After another few miles we crossed Fatu-la, the highest pass on the route,. The pass is at more than 13000 ft. We had not even got over the fact that we had crossed the highest pass on the way when we came across a descent that was most interesting. Called Hungroo Loops the road descended to scrape the bottom of the valley taking eleven loops only to climb again another ridge. Vehicles do have a tough time on this road climbing up and down on rough roads in rarified atmosphere.
After Hungroo Loops there was something more stunning that was in store for us. In a valley on the right side of the road were some Buddhist structures the tops of which were at the road level. The rest of the structures were in the valley. The place is known as Lamayuru. Here the mountains all around are stark and bald, and not a blade of grass grows; the place is just devoid of greenery barring a few patches of green at the bottom of the valley. The mountain sides are, however, of brilliant beige colour. It has a monastery which is famous among the Tibetan Buddhist. Legend has it that in prehistoric times the place had a water body. The water just happened to disappear leaving the place for the small town to come up. Sounds far-fetched but fossilized stone fragments could be picked up from the road even fifty years ago.
What was once a sleepy Buddhist settlement has now become a thriving tourist site. There are special buses for Lamayuru from Leh and hordes of motorcyclists, the adventure tourists, throng the place. Hotels and home-stays have since come up bringing the place up in the tourist map of Jammu & Kashmir.
Lamayuru to Leh was more than a hundred kilometers and it was a good three hours drive. By the time we left Lamayuru after a very brief halt it was already late evening. Soon it was dark and with no mountains to keep us company on the sides it appeared as if we were speeding down a road on the top of the world. We hit Leh around 9 o’clock in the evening.
We got two days in Leh that were mostly spent in official work. There was no time for sight-seeing. The town was like any other Buddhist Central Asian town. The Old Town was dominated by the Leh Palace built in the 17th Century- which the tourists now flock to Fifty years ago it looked lonesome and isolated and Leh itself was not a bustling town like it is reported to be today. In fact, one did not ever think of Leh as a tourist spot then as, firstly, it was a prohibited place and secondly, travelling to it was not easy. Planes were only from Chandigarh and mostly for armed forces.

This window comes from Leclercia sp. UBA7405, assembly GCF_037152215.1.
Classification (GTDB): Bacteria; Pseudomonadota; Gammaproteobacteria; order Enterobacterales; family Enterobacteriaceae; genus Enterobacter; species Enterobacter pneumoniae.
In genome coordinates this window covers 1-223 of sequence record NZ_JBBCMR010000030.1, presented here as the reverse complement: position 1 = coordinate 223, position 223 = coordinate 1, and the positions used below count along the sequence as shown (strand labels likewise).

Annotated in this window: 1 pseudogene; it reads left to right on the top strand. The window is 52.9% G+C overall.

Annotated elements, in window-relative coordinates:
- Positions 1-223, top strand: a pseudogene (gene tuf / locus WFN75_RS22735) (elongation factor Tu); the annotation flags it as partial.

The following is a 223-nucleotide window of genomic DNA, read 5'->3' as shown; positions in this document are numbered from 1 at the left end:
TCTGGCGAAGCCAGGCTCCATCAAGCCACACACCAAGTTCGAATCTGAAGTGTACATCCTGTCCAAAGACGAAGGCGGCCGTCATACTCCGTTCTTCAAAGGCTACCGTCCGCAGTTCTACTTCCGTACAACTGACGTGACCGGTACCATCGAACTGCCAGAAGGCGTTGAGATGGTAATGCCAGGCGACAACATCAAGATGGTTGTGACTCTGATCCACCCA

I remember two things about Leh. The Army people had a farm that grew vegetables. I had never seen such magnum sized cauliflower, pumpkins, radishes and numerous other kinds of vegetables. These were all consumed in the Army mess. Then there is one thing I must make a mention of and that is the moonshine in Leh. The moon was only about three days away from maturing into a full moon. I happened to wake up very late one night because of the bright light falling on the bed through the open window. It was the moonshine – very bright, almost dazzling. At more than 11000 ft there was nothing in the atmosphere to obstruct the moonlight. I went out to the verandah and took in the sight in front. The whole plain in front was bathed in bright moonshine – a fabulous sight.
The same verandah of the Signals Mess offered a very good view of a maidan that seemed to extend to the mountains beyond. Sitting there one morning after breakfast I saw a caravan of fully loaded yaks and ponies trudging from one side to the other. The men driving the animals were dressed up like the Mexicans I happened to have seen in Wild West movies many years ago. Their high boots kicking up a lot of dust and their what seemed like rough leather jerkins resembled what the Mexican roughnecks would wear. I was told these men were Tibetans and were on their way from one of their settlements to another. Ladakh has a substantial number of Tibetan refugees.